- NAME: Alexander the Great
- OCCUPATION: King
- BIRTH DATE: c. 356 BCE
- DEATH DATE: c. 323 BCE
- EDUCATION: Temple of the Nymphs at Meiza (was tutored by Aristotle there)
- PLACE OF BIRTH: Pella, Macedonia
- PLACE OF DEATH: Babylon, Persia (now Iran)
- AKA: Alexander III
- AKA: Alexander II of Macedon
- AKA: Alexander the Great
- AKA: Mégas Aléxandros
- AKA: Great Alexander
Best Known For
Alexander the Great was the King of Macedonia. During his leadership he united Greece, reestablished the Corinthian League and conquered the Persian Empire.
Both Alexander's father and mother had a great influence on the man he became but his mother held a special significance in his upbringing.
In Babylon, Alexander the Great suffers a mysterious illness causing his death just a few days shy of his thirty-third birthday.
Alexander the Great created a timeless impression of himself as a god-like figure that lasts even until this day.
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Conqueror and King of Macedonia, Alexander the Great was born September 20, 356 B.C. in Pella, Macedonia. During his leadership, he united the Greek city-states and led the Corinthian League. He also became the king of Persia, Babylon and Asia, and created Macedonian colonies in Iran. While considering the conquests of Carthage and Rome, Alexander died of malaria in Babylon on June 13, 323 B.C.
"Remember upon the conduct of each depends the fate of all."
"I am not afraid of an army of lions led by a sheep; I am afraid of an army of sheep led by a lion."
"I had rather excel others in the knowledge of what is excellent, than in the extent of my power and dominion."
"There is nothing impossible to him who will try."
Alexander the Great was born in the Pella region of Macedonia on September 20, 356 B.C. to parents King Philip II of Macedon and Queen Olympia, daughter of King Neoptolemus. The young prince and his sister were raised in Pella’s royal court. Growing up, the dark–eyed and curly-headed Alexander hardly ever saw his father, who spent most of his time engaged in military campaigns and extra-marital affairs. Although Olympia served as a powerful role model for the boy, Alexander grew to resent his father’s absence and philandering.
Alexander received his earliest education under the tutelage of Leonidas. Leonidas, who had been hired by King Phillip to teach Alexander math, horsemanship and archery, struggled to control his rebellious student. Alexander’s next tutor was Lysimachus, who used role-playing to capture the restless boy’s attention. Alexander particularly delighted in impersonating the warrior Achilles.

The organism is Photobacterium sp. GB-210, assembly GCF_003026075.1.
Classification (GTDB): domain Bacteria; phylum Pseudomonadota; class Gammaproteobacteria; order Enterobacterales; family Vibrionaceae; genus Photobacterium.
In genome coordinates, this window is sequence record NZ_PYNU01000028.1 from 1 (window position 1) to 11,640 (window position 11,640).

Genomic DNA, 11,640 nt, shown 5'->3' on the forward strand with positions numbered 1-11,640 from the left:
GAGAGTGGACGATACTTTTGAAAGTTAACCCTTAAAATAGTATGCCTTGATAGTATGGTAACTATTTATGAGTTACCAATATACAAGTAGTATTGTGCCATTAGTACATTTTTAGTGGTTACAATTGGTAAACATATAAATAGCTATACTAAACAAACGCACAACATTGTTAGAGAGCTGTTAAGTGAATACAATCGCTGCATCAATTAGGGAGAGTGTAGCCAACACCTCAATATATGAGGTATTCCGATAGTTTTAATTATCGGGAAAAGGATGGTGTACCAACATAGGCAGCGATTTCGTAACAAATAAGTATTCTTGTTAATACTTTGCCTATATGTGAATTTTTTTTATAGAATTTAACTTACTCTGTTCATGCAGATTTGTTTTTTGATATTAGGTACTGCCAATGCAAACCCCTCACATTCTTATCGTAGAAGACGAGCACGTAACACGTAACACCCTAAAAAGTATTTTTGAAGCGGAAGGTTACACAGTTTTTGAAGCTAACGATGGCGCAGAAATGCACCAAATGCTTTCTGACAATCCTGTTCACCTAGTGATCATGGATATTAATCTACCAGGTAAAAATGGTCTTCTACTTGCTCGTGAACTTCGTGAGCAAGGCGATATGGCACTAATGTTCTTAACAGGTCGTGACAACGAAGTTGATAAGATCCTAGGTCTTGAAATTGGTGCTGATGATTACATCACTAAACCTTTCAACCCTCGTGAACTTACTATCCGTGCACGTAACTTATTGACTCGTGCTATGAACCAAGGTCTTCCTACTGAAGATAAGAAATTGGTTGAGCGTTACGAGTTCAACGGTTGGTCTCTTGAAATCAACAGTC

In 343 B.C., King Philip II hired the philosopher Aristotle to tutor Alexander at the Temple of the Nymphs at Meiza. Over the course of three years, Aristotle taught Alexander and a handful of his friends philosophy, poetry, drama, science and politics. Seeing that Homer’s Iliad inspired Alexander to dream of becoming a heroic warrior, Aristotle created an abridged version of the tome for Alexander to carry with him on military campaigns.
Alexander completed his education at Meiza in 340 B.C. A year later, while still just a teen, he became a soldier and embarked on his first military expedition, against the Thracian tribes. In 338, Alexander took charge of the Companion Cavalry and aided his father in defeating the Athenian and Theban armies at Chaeronea. Once Philip II had succeeded in his campaign to unite all the Greek states (minus Sparta) into the Corinthian League, the alliance between father and son soon disintegrated. Philip married Cleopatra Eurydice, niece of General Attalus, and ousted Alexander’s mother, Olympia. Alexander and Olympia were forced to flee Macedonia and stay with Olympia’s family in Epirus until Alexander and King Philip II were able to reconcile their differences.
In 336, Alexander’s sister wed the Molossian king, an uncle who was also called Alexander. During the festival that followed, King Philip II was murdered at the hands of Pausanias, a Macedonian noble.
In the wake of his father’s death, Alexander, then 19, was determined to seize the throne by any means necessary. He quickly garnered the support of the Macedonian Army, including the general and troops he had had fought with at Chaeronea.
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